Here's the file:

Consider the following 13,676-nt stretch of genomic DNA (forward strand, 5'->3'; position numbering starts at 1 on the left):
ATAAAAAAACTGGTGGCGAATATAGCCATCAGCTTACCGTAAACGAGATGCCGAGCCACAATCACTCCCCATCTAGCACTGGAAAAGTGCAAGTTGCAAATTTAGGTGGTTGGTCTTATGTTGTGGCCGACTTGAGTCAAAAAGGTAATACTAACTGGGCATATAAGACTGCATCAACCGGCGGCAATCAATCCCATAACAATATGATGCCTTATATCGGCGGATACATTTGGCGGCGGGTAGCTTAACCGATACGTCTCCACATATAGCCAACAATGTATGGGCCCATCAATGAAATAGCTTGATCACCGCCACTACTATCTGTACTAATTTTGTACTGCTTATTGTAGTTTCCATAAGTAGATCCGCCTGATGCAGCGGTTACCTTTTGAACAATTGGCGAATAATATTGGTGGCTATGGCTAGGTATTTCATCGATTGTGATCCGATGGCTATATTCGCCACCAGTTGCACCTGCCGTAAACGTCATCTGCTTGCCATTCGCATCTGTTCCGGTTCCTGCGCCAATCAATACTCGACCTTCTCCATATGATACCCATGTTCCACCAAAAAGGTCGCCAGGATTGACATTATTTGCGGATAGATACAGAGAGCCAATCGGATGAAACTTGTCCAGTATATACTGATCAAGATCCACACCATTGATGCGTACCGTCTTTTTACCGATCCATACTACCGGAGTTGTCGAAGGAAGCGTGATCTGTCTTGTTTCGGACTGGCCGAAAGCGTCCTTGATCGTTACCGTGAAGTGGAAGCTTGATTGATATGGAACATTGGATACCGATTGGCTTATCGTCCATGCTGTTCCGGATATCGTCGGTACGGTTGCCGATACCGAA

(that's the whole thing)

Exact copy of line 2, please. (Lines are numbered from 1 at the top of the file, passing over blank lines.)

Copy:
ATAAAAAAACTGGTGGCGAATATAGCCATCAGCTTACCGTAAACGAGATGCCGAGCCACAATCACTCCCCATCTAGCACTGGAAAAGTGCAAGTTGCAAATTTAGGTGGTTGGTCTTATGTTGTGGCCGACTTGAGTCAAAAAGGTAATACTAACTGGGCATATAAGACTGCATCAACCGGCGGCAATCAATCCCATAACAATATGATGCCTTATATCGGCGGATACATTTGGCGGCGGGTAGCTTAACCGATACGTCTCCACATATAGCCAACAATGTATGGGCCCATCAATGAAATAGCTTGATCACCGCCACTACTATCTGTACTAATTTTGTACTGCTTATTGTAGTTTCCATAAGTAGATCCGCCTGATGCAGCGGTTACCTTTTGAACAATTGGCGAATAATATTGGTGGCTATGGCTAGGTATTTCATCGATTGTGATCCGATGGCTATATTCGCCACCAGTTGCACCTGCCGTAAACGTCATCTGCTTGCCATTCGCATCTGTTCCGGTTCCTGCGCCAATCAATACTCGACCTTCTCCATATGATACCCATGTTCCACCAAAAAGGTCGCCAGGATTGACATTATTTGCGGATAGATACAGAGAGCCAATCGGATGAAACTTGTCCAGTATATACTGATCAAGATCCACACCATTGATGCGTACCGTCTTTTTACCGATCCATACTACCGGAGTTGTCGAAGGAAGCGTGATCTGTCTTGTTTCGGACTGGCCGAAAGCGTCCTTGATCGTTACCGTGAAGTGGAAGCTTGATTGATATGGAACATTGGATACCGATTGGCTTATCGTCCATGCTGTTCCGGATATCGTCGGTACGGTTGCCGATACCGAA